Eating disorders – The silent killer among women

Eating disorders – The silent killer among women

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March 8 is International Women’s Day and in honor of women’s health, EXTRA looked at some of the options available for women, especially Latinas in Chicago, with eating disorders and how the eating disorders affect minorities.

While a handful of eating disorder treatment centers in Chicago failed to respond, a quick search on the Internet revealed that there are very few facilities for Spanish-speaking Latinas seeking treatment available in Chicago.

Dr. Fatima Z. Ali has been a licensed psychiatrist at Du Page Mental Health Services in Wheaton, Ill., for the last 25 years. While the center doesn’t offer Spanish-speaking facilities, their partner hospital in Naperville does. The hospital has interpreters that sit in on family sessions. Ali said eating disorders are a problem in the city, but that the biggest problem is the inaccessibility of public health care.

“Our hospital is one of the ones that don’t take patients above 20 years of age [who don’t have health coverage]. We are seeing adolescents come in but a lot of the times these Hispanic families are socioeconomically underprivileged and can’t afford treatment. Compared to the numbers [of Latinas] that we do see, there are probably many more that we don’t see because they don’t have access to health care,” said Ali.

Lisaura Lozada is the director of Program Development at Timberline Knolls Treatment Center in Lemont, Ill. While this center also does not offer Spanish language programs, she lends her Spanish-speaking abilities whenever they’re needed.

Most agree that the studies done on Latinos and eating disorders are most likely distorted. Health care, Ali pointed out, is one of the reasons. Another reason is cultural differences. Ali said she has seen a lot of parents of second generation immigrant children who are very unaware of eating disorders. Ali is from Pakistan and she relates to some of the cultural differences that she said are often obstacles in a world where treatment for eating disorders is generally geared toward white women.

“In Pakistan it’s always about the family–family pride, family’s connections. So I understand some of the negative effects of that, some of the pressure that comes with it. The typical criteria of the DSM [a scientific dictionary for mental disorders] means that a lot of Hispanics may not fit into those criteria based on cultural biases. For example, they’re not as scared of gaining weight as people in white culture, but that doesn’t mean they don’t have disordered eating,” said Ali.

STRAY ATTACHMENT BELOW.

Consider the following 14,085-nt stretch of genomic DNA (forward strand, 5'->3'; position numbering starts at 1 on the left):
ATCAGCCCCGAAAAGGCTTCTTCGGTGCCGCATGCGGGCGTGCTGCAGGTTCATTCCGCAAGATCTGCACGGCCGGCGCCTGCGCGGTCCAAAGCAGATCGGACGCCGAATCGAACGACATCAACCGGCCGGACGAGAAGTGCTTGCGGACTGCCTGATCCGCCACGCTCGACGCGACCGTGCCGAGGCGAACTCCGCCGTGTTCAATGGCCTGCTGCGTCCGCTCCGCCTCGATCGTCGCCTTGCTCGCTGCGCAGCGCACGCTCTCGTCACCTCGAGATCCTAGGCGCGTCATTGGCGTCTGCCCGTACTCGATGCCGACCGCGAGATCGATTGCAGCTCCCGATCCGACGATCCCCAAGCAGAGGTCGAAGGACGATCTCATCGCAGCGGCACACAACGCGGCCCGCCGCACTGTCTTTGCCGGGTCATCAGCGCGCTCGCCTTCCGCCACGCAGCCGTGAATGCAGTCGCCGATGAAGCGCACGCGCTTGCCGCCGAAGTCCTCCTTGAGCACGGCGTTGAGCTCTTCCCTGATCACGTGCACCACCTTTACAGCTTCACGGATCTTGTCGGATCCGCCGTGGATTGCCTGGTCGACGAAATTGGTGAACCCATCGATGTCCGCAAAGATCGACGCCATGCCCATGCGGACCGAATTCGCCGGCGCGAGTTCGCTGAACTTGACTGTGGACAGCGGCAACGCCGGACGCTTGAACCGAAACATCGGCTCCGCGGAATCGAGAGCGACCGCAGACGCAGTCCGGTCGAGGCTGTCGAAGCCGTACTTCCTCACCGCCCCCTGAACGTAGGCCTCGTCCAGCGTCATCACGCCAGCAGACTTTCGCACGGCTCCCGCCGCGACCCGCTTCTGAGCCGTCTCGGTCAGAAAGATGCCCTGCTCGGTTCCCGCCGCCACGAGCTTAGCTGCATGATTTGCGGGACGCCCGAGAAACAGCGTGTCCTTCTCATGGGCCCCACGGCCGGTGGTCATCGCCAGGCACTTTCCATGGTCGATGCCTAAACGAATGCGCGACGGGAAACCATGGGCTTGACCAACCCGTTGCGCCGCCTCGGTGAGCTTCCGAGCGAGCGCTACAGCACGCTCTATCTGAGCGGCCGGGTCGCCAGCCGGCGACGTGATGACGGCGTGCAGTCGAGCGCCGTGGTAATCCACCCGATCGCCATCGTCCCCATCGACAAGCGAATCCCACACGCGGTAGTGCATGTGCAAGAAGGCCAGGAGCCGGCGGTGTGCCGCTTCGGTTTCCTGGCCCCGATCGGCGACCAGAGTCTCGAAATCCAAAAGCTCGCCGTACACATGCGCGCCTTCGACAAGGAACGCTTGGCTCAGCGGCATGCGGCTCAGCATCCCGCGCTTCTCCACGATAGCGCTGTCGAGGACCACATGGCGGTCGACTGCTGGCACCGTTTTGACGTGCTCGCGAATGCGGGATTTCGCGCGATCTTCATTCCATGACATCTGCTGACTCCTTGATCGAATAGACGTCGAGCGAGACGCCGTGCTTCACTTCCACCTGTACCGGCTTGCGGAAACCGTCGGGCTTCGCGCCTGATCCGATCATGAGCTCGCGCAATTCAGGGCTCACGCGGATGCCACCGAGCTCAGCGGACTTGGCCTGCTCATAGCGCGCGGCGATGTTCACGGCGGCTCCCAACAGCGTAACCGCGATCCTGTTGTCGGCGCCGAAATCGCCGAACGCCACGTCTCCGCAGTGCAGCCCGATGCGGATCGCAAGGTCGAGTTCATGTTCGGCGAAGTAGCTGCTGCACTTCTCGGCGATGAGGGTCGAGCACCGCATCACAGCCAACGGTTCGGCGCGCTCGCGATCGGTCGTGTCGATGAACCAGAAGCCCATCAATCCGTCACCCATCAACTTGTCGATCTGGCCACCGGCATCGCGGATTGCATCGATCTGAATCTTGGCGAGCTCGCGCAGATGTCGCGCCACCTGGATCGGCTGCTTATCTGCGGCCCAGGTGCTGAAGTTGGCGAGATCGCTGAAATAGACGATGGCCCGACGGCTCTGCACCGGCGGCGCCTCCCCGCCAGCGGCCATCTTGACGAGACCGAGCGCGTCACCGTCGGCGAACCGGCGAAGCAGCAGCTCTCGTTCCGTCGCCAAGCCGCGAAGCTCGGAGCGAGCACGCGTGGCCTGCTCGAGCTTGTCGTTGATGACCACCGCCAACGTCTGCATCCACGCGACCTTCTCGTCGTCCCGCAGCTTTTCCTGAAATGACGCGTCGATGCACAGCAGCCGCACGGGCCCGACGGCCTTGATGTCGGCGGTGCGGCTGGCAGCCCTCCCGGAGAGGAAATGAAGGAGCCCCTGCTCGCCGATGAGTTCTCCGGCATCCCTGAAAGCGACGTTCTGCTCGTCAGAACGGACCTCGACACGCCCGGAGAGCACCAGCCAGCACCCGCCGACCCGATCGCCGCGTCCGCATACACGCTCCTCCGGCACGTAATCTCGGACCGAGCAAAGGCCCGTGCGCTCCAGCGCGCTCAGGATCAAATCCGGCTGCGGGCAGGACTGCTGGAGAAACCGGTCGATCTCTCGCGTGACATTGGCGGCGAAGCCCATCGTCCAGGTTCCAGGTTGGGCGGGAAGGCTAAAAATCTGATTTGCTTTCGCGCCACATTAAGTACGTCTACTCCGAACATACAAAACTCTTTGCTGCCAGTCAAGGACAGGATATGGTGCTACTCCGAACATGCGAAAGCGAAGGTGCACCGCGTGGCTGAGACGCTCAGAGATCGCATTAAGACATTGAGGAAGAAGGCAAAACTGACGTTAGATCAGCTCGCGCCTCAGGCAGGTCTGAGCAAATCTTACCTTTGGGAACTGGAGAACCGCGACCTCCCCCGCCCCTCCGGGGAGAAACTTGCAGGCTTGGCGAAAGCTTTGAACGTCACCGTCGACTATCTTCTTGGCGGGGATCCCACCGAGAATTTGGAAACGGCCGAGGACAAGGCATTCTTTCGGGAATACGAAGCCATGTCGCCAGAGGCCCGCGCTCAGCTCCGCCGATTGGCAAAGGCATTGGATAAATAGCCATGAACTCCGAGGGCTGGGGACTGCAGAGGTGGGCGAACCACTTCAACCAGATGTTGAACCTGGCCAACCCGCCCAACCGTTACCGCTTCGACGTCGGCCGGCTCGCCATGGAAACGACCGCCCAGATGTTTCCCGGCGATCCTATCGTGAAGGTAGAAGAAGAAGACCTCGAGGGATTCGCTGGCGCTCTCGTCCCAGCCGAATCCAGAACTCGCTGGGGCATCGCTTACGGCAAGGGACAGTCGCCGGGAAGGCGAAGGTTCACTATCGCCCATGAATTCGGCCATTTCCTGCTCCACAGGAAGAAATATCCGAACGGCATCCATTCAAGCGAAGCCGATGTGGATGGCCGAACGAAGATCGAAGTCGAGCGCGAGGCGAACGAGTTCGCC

While cultural differences may skew scientific data and affect the way symptoms of the disorder are manifested, Lozada said that culture does not discriminate when it comes to susceptibility of getting an eating disorder. “The way you feel about your body and treat it is in a way a reflection of your idenity. You’re seeking an identity. Culturally, we may see our identity in different ways, however a lack of self-worth [among other factors can put an individual at risk of developing an eating disorder]. For example, in my background, from Puerto Rico, even though we have a culture that is very different, we have been influenced by U.S. views of body image, and that has affected us even though our bodies are shaped differently. We have internal and external expectations influencing us,” said Lozada.

Ali has similar thinking and gives an example of the Fuji islands. She said that they experienced a significant increase in eating disorders in their population after being exposed to years of TV that they never had seen before.

Culture also plays a role in the amount of pressure an immigrant feels. That could contribute to a higher risk of developing an eating disorder. Ali said that she thinks that the more integrated an immigrant is in the U.S, the less risk they have of developing an eating disorder because they are less marginalized and so feel less vulnerable.

“Financial stability is a big factor. A lot of minorities who are migrating face the pressure of integrating and hardship of being away from their families. These are added pressures compared to what everybody else is facing. Economic factors play a huge role in how they feel about themselves,” said Ali.

Lozada said that how a person feels about himself or herself is at the very core of eating disorders.



This post is also available in: Spanish